Many women who’ve been diagnosed with breast cancer feel angry, sad, tired, anxious, stressed, depressed -- a whole rollercoaster of emotions. These feelings are complex, resulting from and affected by many factors: the cancer diagnosis and treatment, aging, hormonal changes, life experiences, and genetics.
These feelings and challenges don’t end when treatment ends. Many women who’ve been diagnosed and treated for early-stage breast cancer say they have to cope with lingering physical and emotional symptoms once treatment is over, including:
- fear of recurrence (the cancer coming back)
- losing the safety net of almost constant contact with their doctors and other healthcare providers
- a lower level of support from family and friends
- returning to work
- restarting a social life
A Dutch study has found that a web-based tool called BREATH can help women feel less stressed and anxious after breast cancer treatment ends. Still, the effect only lasted as long as the program.
The research was published online on July 13, 2015 by the Journal of Clinical Oncology. Read the abstract of “BREATH: Web-Based Self-Management for Psychological Adjustment After Primary Breast Cancer -- Results of a Multicenter Randomized Controlled Trial.”
BREATH (Breast Cancer E-Health) is a 16-week online program that focuses on specific psychological issues that women diagnosed with early-stage breast cancer face in the first year after they finish treatment and are trying to develop their “new normal.”
The BREATH program is based on cognitive behavioral therapy, a specific type of short-term, goal-oriented therapy that takes a hands-on, practical approach to problem-solving. Its goal is to change the patterns of thinking or behavior that are behind the problems people are having, so that the way they feel changes.
Besides information, BREATH includes homework assignments, self-assessment tests, and videos. Each week, a new module is posted online and women are sent email reminders to complete the module.
This study involved 150 women who had been diagnosed with early-stage breast cancer and had finished their primary treatment (surgery plus chemotherapy and/or radiation therapy) 2 to 4 months earlier. The women were about 50 years old and most of them were treated with surgery plus chemotherapy and radiation therapy. About 66% of the women also were treated with hormonal therapy.
At the beginning the study, all the women were assessed for psychological and emotional distress, including fear of recurrence, fatigue, quality of life, valuing of life, empowerment, and fulfillment.
The researchers then randomly split the women into two groups:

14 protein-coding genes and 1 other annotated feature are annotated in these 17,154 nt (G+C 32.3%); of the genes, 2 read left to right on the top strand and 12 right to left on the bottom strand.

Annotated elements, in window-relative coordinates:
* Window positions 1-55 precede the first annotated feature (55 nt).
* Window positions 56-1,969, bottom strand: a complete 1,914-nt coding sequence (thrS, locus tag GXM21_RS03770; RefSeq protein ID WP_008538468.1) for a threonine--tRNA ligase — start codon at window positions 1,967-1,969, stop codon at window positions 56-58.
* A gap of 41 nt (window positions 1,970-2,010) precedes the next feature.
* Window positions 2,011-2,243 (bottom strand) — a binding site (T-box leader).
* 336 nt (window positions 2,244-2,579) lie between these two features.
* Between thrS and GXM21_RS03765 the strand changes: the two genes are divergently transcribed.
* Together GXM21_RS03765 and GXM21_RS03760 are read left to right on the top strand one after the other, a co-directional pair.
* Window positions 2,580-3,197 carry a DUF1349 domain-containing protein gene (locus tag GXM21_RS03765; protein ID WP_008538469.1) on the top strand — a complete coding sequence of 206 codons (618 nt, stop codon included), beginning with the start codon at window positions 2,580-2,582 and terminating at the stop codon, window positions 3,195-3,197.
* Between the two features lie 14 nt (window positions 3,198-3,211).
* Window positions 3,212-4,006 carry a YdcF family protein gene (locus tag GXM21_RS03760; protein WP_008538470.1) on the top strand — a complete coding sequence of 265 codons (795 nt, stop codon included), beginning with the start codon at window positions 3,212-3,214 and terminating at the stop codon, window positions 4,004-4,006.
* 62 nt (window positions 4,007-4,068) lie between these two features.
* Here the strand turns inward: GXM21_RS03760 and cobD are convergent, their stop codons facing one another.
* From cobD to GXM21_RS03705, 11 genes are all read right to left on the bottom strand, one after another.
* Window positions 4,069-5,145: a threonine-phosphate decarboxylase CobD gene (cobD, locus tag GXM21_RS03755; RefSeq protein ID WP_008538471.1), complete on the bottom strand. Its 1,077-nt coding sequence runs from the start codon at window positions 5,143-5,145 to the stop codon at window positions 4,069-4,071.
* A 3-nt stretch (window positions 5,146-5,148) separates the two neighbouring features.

- one group participated in the BREATH program and also received usual care (70 women)
- the other group received only usual care (80 women)
Usual care consisted of oncologist visits 3 times per month, as well as information and emotional support when requested by the woman or recommended by her doctor.
The women’s psychological and emotional distress was assessed at 4, 6, and 10 months after the study started.
At the 4-month assessment, the women who participated in the BREATH program reported less distress than the women who were in the usual care group. This difference was statistically significant, which means that it was likely because of the difference in programs and not just due to chance. Empowerment was about the same in the two groups.
The researchers found that more women in the BREATH program responded well to treatment compared to women in the usual care group:
- 39 of 70, or 56%, of women in the BREATH group responded well to treatment
- 32 of 80, or 40%, of women in the usual care group responded well to treatment
Still, at the 6- and 10-month assessments, women in both groups had similar levels of distress. This means that the effect of the BREATH program didn’t last past the 16 weeks of the program. The researchers said that it might have been better if the women in the BREATH group had access to the program for longer than 16 weeks so they could refer back to it.
While the results of this study are promising, more and larger studies need to be done to figure out how often the BREATH program should be done so women get the most benefits from it.
If you’re struggling to establish your new normal after breast cancer treatment and are feeling helpless or hopeless, battling depression or sadness, or having other symptoms of emotional distress, it’s important to tell your doctor about your feelings. Together you can explore treatment options, including medicines, such as antidepressants, and therapy to help you learn ways to cope with life’s challenging situations.
For more information, visit the Post-Traumatic Stress Disorder, Depression, Fatigue, and Anxiety pages in the Breastcancer.org Treatment Side Effects section. You also may want to visit the Breastcancer.org Discussion Board forum on Relationships, Emotional Crises, Anxiety, and Depression to connect with other people managing these issues.
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